|Anxiety/Head and Neck
Jun 12, 2005
Hi. I'm from the Philippines and my country has a very low prevalence rate of HIV/AIDS infection (<0.01% - <0.1% of all adults) with 3,000 recorded by the government and 10,000 estimated by UNAIDS out of a general population of 85 million despite our being a developing country in the third world. But these statistics didn't give me reasons to be complacent and calm. I had protected vaginal sex with a prostitute 4 weeks ago. I also performed oral sex on her just for 1-3 minutes (and even less) prior to vaginal sex. I believe there were no traces of vaginal fluids or any orgasmic fluids on her since it occurred only during the start of the whole "session". Also, her vagina didn't smell bad or anything that might give a sign that she had STD's or other infections. I brushed my teeth immediately after and I'm scared of being infected because of oral sex and brushing my teeth afterwards. Also for the past weeks, I've been very anxious and very stressed out because of that sexual encounter which results to tension headaches. I've never experienced any of the typical indications of HIV seroconversion illnesses in the past weeks BUT now I have reflux gastro-laryngitis and mild otitis media/ear drum infection in the left ear. My ENT doctor diagnosed this. I was alarmed when my doctor told me that the cause of inflammation of my larynx was viral though I don't have sore throat, but I do have an itchy throat. So I started thinking and assuming that the virus might be HIV. My otitis media was bacterial but I fear it's because of HIV too. I was afraid to ask my doctor if it's HIV or something because my mom was present during the check up. I was wondering if reflux laryngitis or mild otitis media are one of the "rarer" symptoms of HIV seroconversion/infection? And, what are my chances or odds of getting HIV from the said sexual act performed? Please help, I'm starting to develop general anxiety disorder and hypochondriasis because of this... I also have the constant fear that I may have the disease... And one last question, do you recommend that I test for HIV in 6 weeks or should I wait for 2 - 3 months? Thank you very much.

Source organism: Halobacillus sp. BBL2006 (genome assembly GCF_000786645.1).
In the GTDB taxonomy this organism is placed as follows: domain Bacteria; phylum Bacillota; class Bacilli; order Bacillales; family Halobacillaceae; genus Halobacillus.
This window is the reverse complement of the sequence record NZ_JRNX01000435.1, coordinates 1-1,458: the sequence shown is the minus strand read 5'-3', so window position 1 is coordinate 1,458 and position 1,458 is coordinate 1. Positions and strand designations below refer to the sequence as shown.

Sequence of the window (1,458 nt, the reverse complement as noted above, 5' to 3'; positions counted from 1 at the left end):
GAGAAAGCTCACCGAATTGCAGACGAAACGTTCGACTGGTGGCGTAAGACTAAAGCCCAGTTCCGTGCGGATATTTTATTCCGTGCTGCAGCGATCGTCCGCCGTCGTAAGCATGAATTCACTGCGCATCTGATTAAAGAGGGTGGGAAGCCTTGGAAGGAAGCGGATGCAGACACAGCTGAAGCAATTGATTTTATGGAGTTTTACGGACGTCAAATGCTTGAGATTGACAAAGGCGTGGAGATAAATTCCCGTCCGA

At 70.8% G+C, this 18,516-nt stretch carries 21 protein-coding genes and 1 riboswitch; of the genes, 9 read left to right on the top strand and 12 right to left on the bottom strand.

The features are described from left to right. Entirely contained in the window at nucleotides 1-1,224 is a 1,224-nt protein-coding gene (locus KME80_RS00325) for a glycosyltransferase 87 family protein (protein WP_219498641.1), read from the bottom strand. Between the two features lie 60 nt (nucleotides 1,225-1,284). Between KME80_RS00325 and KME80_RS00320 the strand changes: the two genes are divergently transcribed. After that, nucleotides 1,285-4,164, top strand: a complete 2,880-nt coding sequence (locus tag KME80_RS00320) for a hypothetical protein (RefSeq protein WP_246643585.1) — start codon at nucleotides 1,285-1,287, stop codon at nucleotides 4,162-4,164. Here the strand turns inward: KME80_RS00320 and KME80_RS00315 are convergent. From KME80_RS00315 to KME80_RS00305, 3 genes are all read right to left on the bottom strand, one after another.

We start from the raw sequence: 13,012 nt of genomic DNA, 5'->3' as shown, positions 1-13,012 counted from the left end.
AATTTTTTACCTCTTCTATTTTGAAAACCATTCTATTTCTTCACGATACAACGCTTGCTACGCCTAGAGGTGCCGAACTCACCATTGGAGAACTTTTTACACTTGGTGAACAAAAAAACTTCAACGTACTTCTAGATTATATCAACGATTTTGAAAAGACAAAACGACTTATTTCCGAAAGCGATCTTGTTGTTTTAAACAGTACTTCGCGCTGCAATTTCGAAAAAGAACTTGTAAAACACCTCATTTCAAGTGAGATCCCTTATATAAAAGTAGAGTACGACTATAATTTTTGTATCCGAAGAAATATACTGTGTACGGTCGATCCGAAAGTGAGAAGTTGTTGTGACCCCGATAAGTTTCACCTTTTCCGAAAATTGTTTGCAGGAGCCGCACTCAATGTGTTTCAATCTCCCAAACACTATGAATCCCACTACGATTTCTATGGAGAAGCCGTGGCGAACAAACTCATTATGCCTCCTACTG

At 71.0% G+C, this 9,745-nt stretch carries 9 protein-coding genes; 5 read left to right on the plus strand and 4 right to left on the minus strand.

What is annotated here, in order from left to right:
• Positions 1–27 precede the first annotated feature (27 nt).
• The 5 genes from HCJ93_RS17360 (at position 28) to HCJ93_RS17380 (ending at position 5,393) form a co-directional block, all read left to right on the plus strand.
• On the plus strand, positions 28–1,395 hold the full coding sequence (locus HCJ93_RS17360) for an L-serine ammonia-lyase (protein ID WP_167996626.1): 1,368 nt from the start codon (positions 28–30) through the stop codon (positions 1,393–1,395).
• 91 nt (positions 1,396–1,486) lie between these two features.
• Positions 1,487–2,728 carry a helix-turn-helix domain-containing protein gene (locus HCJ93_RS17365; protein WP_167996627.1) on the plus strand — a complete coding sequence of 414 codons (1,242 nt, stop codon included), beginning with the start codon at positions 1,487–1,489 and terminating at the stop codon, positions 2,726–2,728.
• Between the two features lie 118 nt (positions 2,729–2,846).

Response from Dr. Conway
The symptoms you describe (reflux, otitis) would not be HIV seroncnversion symptoms, even in its rarest form. Sore throat or pharyngitis is one of the more common symptoms of seroconversion, but it is usually accompanied by quite large lymph glands and other symptoms. When your doctor said the condition could be "viral", he was referring to the many viruses other than HIV that are usually causing this condition. Also, the sore throat associated with HIV seroconversion is usually fairly severe and does not resolve in a few days.
You are to be congratulated for using a condom during sex to reduce the risk of HIV and other STDs. However, this does not eliminate such risk, unfortunately. Oral sex is a much less efficient way of transmitting HIV and almost always occurs if the infected person has visible open sores on the genitals and the other person (i.e. you) has open sores in their mouth. All of this being said, your risk is not exactly zero, but approaches this, I would still get tested at 6 weeks and at 12 weeks to be absolutely sure. Over 95% of people who have acquired HIV infection have seroconverted by 6 weeks, so this test will provide you with reassurance, although the 12 week test will be necessary to definitively rule out HIV infection.
Sustiva Psychiatric Symptoms and Drug Testing
Dear sir! Please help me.
- Is The Hiv Window Period Six Month?
- When Do Seroconversion Symptoms Happen?
- ARS Symptoms But No Fever
- Why Is It Bad To Eat Grapefruit While On Hiv Medication?
- How Much Folic Acid For Neuropathy?
- Currently It Is Estimated That The Longest Time Between Hiv Infection And Onset Of Symptoms Is About How Many Years
This forum is designed for educational purposes only, and experts are not rendering medical, mental health, legal or other professional advice or services. If you have or suspect you may have a medical, mental health, legal or other problem that requires advice, consult your own caregiver, attorney or other qualified professional.
Experts appearing on this page are independent and are solely responsible for editing and fact-checking their material. Neither TheBody.com nor any advertiser is the publisher or speaker of posted visitors' questions or the experts' material.